Not just any lost bike
Already coping with the daily challenges of caring for an autisticchild, Shannon Koreman never thought she’d have to explain to her13-year-old foster son that he’d been the victim ...
Already coping with the daily challenges of caring for an autistic child, Shannon Koreman never thought she’d have to explain to her 13-year-old foster son that he’d been the victim of a thoughtless crime, and that she has no idea why.
On Thursday night, Koreman discovered that her son’s special-needs bicycle had been stolen out of her backyard, though she and her husband covered the bike with a tarp and jammed it between a fence and vehicle to make sure it would never be the target of thieves.
“I have no idea why someone would do this. Maybe they needed it, or didn’t even know it was a special-needs bike,” she said.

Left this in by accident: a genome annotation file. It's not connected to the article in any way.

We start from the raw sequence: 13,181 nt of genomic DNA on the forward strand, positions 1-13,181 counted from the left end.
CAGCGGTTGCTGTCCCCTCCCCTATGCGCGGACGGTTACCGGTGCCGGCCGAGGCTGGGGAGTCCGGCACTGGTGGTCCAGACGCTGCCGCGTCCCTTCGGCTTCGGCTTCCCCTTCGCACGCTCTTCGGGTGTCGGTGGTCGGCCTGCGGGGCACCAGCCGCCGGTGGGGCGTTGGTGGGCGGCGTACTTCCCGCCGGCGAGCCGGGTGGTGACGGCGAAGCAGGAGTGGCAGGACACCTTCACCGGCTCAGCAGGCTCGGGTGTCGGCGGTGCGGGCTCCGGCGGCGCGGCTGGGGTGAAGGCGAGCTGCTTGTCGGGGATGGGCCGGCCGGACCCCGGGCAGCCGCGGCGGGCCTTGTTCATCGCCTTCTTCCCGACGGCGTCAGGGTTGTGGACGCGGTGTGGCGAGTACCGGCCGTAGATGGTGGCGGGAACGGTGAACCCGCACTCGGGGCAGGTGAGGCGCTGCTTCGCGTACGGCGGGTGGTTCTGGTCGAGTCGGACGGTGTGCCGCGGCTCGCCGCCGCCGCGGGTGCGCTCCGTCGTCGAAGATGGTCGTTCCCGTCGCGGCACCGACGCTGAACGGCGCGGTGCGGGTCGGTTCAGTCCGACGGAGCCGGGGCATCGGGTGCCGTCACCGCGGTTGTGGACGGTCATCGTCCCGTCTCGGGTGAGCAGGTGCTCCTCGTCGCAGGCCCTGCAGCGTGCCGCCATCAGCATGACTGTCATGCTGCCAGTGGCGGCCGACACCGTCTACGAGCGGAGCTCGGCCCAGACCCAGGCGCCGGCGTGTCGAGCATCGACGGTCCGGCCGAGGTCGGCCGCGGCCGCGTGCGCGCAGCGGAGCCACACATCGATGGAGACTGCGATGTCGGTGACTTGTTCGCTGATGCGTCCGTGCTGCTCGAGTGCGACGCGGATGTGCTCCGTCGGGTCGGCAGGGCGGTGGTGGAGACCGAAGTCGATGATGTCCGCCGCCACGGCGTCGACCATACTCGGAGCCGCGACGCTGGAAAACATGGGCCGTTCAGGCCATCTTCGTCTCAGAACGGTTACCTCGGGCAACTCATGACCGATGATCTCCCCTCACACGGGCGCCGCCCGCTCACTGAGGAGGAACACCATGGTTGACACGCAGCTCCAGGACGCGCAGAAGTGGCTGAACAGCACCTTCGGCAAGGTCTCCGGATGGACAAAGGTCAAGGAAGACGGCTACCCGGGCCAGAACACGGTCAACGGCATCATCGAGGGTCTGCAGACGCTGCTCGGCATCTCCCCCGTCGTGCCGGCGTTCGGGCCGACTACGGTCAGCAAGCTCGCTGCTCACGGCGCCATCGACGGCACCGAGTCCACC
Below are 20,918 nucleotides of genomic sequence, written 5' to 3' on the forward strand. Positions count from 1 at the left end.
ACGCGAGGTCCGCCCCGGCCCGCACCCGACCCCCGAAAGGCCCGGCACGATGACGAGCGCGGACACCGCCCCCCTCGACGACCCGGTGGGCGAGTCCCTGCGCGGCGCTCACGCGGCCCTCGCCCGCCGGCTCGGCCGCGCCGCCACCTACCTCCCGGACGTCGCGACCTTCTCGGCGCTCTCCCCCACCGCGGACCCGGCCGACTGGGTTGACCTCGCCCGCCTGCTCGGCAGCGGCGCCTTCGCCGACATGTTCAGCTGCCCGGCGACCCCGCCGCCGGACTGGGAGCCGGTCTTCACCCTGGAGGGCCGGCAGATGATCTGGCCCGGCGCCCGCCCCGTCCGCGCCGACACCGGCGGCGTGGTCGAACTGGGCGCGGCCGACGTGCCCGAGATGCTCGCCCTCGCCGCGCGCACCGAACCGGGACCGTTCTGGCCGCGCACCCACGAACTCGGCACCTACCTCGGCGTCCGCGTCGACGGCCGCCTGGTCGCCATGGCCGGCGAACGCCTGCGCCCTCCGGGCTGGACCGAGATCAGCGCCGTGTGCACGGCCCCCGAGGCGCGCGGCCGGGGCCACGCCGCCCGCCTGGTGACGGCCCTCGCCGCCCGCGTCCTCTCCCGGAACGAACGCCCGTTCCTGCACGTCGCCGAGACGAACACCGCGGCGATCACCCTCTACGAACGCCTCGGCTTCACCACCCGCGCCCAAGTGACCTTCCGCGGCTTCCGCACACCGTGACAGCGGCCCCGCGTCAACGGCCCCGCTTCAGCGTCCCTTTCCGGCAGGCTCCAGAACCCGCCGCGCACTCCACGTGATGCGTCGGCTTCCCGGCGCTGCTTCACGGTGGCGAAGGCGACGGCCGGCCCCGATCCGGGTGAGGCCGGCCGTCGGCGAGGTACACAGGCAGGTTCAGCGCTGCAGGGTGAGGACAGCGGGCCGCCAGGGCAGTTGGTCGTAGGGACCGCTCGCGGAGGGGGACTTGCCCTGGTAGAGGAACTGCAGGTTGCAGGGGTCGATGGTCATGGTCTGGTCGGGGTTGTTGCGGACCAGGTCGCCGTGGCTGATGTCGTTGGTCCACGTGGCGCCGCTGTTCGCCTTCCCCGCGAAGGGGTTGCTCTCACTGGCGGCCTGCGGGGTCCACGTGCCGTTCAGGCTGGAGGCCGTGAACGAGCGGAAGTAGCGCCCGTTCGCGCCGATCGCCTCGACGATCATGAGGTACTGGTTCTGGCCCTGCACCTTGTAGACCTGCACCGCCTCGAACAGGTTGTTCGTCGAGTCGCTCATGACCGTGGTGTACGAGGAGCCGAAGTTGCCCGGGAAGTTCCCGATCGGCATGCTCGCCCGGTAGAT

Since then, Koreman has been on a marathon search throughout the Westmount area for her son’s bike, as the theft has taken away a large part of his independence.
“It really allowed him to be one of the guys out there,” Koreman said. “It allowed us to go on bike rides, which is one of the only activities we can do as a family.”
Koreman said the family rides every weekend and that since her son’s bike has been stolen, she’s been bearing the emotional brunt of the theft, as well as searching for it tirelessly.
“Over the years, I’ve taken over the emotions that would he not have been autistic, he would have felt,” she said. “Because he doesn’t really feel things the same way, I found that I’m feeling them for him. I just walked in the rain crying, looking for his bike.”
The bike was donated to the family five years ago by the Children’s Ability Fund. Koreman calculated that it would take the family about one year to save the $1,000 that would be needed to replace it.
“Like anybody else, it’s really hard to save money,” she said.
Since hearing about the incident in the media, workers from Midwest Constructors have raised the money among employees to replace the bike.
Though the money has been donated, Koreman says that she’ll continue to search for the bike, and if it’s found, she’ll donate the money back to charity.
“I’m just so angry at all the bad people out there, but I know that there are 20 good guys right there.”